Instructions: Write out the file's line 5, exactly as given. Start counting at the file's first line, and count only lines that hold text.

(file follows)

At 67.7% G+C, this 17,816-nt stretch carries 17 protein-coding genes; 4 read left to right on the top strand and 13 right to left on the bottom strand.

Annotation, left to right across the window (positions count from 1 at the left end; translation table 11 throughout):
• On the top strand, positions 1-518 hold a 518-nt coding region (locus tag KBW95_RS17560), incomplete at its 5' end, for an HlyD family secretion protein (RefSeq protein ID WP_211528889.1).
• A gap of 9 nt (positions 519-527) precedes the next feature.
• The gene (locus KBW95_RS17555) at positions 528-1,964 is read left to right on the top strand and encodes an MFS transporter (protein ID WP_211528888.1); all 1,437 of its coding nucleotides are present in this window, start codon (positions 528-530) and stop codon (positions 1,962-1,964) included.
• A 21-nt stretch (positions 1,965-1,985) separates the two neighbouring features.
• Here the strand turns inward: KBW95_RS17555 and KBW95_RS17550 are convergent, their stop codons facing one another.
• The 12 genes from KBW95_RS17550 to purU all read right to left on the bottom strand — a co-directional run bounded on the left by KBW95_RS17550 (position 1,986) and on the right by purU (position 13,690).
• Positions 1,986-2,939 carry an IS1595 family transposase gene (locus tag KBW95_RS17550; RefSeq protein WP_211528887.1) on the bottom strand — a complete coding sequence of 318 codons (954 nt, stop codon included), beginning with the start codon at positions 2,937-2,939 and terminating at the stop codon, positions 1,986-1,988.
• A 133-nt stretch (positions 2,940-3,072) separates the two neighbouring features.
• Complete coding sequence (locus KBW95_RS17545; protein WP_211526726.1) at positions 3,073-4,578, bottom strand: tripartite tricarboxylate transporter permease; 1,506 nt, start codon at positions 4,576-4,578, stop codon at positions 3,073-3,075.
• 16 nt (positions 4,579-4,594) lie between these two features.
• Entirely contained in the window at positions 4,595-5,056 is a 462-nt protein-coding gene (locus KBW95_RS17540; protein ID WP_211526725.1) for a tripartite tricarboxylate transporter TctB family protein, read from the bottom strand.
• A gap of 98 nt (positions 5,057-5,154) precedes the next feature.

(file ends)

• The gene (locus KBW95_RS17555) at positions 528-1,964 is read left to right on the top strand and encodes an MFS transporter (protein ID WP_211528888.1); all 1,437 of its coding nucleotides are present in this window, start codon (positions 528-530) and stop codon (positions 1,962-1,964) included.